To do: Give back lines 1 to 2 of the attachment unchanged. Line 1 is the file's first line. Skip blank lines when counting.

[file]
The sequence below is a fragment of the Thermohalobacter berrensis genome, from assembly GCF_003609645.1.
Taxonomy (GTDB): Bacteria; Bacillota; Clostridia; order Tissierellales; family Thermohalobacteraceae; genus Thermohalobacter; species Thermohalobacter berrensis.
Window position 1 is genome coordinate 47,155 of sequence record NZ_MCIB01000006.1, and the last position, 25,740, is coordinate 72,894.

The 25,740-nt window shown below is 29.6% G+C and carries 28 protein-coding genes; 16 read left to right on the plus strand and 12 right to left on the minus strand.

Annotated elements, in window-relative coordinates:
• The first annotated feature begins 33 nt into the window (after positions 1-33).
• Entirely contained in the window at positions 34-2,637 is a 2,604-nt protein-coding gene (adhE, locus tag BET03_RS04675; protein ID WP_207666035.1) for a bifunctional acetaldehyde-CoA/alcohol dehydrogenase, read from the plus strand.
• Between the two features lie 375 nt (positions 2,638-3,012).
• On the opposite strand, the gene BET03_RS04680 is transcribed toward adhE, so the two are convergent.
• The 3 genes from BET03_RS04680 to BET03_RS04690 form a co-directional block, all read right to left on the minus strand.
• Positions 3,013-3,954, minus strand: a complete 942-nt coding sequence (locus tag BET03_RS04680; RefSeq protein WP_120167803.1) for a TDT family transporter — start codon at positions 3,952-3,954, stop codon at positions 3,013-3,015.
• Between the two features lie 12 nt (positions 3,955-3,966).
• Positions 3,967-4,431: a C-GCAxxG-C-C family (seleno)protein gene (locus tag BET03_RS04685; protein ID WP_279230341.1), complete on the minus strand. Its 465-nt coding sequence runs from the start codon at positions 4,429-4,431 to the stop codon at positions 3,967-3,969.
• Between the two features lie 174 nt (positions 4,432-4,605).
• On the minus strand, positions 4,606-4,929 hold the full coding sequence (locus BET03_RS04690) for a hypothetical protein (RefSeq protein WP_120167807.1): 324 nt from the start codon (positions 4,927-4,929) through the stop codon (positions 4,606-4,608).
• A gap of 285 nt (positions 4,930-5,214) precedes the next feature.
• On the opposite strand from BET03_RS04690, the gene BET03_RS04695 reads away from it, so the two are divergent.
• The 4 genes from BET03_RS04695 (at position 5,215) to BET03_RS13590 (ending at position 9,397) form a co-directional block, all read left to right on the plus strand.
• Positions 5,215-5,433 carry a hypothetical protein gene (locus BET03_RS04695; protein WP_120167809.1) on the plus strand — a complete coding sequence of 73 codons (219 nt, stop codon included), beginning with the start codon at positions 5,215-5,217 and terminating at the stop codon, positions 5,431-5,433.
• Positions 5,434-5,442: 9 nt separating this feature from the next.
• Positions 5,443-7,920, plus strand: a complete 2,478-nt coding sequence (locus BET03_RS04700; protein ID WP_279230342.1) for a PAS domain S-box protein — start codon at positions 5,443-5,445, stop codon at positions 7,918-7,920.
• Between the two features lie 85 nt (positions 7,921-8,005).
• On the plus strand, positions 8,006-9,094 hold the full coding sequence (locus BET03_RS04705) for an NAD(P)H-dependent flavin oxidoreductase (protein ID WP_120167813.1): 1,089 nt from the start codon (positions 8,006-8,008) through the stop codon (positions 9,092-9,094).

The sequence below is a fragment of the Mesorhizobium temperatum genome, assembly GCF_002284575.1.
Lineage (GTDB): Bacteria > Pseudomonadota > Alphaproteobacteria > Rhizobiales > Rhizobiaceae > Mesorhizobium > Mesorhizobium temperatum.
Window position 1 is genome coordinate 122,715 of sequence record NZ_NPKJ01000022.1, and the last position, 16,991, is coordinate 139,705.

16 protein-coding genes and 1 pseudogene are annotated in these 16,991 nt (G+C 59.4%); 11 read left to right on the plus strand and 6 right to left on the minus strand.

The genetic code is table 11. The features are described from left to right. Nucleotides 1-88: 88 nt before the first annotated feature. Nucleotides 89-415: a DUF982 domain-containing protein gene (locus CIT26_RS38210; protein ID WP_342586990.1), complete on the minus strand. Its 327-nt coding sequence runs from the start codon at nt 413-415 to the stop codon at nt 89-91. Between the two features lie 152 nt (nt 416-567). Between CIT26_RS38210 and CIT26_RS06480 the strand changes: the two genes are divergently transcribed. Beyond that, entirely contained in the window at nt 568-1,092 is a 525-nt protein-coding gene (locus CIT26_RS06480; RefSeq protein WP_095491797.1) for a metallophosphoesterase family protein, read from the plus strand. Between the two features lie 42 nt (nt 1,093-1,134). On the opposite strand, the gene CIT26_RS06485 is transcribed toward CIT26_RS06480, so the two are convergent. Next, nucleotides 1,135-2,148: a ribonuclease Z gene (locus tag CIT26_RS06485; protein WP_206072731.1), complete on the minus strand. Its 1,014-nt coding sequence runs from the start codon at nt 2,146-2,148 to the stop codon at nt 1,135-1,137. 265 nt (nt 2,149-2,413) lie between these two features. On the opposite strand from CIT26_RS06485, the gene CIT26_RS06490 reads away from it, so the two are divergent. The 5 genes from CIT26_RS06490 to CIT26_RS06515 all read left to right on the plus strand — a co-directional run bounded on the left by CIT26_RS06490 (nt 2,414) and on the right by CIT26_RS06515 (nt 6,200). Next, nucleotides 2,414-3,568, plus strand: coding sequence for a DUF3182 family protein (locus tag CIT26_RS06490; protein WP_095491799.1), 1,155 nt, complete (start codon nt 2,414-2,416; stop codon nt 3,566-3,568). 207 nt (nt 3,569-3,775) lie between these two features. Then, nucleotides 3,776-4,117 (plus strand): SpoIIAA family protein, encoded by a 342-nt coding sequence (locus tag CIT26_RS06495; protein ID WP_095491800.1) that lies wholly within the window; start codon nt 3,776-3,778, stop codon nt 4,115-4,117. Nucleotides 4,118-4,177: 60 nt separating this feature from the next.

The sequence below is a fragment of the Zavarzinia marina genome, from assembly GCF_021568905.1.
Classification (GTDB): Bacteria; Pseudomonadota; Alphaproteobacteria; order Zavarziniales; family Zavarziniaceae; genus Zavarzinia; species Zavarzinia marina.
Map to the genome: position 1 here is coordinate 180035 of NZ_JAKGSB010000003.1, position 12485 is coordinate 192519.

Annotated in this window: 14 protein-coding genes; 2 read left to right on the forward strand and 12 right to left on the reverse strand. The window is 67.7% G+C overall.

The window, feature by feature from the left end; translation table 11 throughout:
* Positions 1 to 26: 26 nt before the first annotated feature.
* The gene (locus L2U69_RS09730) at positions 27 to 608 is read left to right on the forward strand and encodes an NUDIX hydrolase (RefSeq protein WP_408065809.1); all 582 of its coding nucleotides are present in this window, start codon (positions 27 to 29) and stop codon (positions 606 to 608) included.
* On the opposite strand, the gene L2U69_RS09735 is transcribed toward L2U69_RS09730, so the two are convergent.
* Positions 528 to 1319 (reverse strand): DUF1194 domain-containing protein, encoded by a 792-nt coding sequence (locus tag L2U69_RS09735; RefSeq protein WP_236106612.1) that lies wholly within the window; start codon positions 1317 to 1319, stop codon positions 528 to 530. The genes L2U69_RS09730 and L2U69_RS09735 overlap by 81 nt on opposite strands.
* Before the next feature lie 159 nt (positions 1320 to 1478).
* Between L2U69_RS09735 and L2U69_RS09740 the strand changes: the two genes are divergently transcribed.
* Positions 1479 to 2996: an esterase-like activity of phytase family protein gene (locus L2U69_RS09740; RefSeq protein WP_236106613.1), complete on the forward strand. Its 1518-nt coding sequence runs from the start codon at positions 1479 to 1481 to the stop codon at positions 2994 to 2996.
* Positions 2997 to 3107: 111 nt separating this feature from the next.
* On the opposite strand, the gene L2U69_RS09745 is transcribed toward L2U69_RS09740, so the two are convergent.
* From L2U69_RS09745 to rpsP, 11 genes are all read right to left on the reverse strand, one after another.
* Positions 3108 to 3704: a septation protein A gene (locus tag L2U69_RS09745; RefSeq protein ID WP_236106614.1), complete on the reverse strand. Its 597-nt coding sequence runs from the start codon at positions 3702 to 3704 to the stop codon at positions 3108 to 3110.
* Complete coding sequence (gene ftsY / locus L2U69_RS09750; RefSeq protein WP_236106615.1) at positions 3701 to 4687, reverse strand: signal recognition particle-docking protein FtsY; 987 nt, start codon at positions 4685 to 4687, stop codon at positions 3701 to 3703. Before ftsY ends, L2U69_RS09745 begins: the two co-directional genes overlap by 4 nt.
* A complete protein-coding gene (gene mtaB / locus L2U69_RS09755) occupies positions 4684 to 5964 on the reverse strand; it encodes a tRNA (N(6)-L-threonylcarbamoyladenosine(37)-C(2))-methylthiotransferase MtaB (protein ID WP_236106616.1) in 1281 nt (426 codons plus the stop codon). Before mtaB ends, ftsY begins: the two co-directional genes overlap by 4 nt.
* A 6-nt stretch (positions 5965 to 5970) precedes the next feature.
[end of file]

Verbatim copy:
The sequence below is a fragment of the Thermohalobacter berrensis genome, from assembly GCF_003609645.1.
Taxonomy (GTDB): Bacteria; Bacillota; Clostridia; order Tissierellales; family Thermohalobacteraceae; genus Thermohalobacter; species Thermohalobacter berrensis.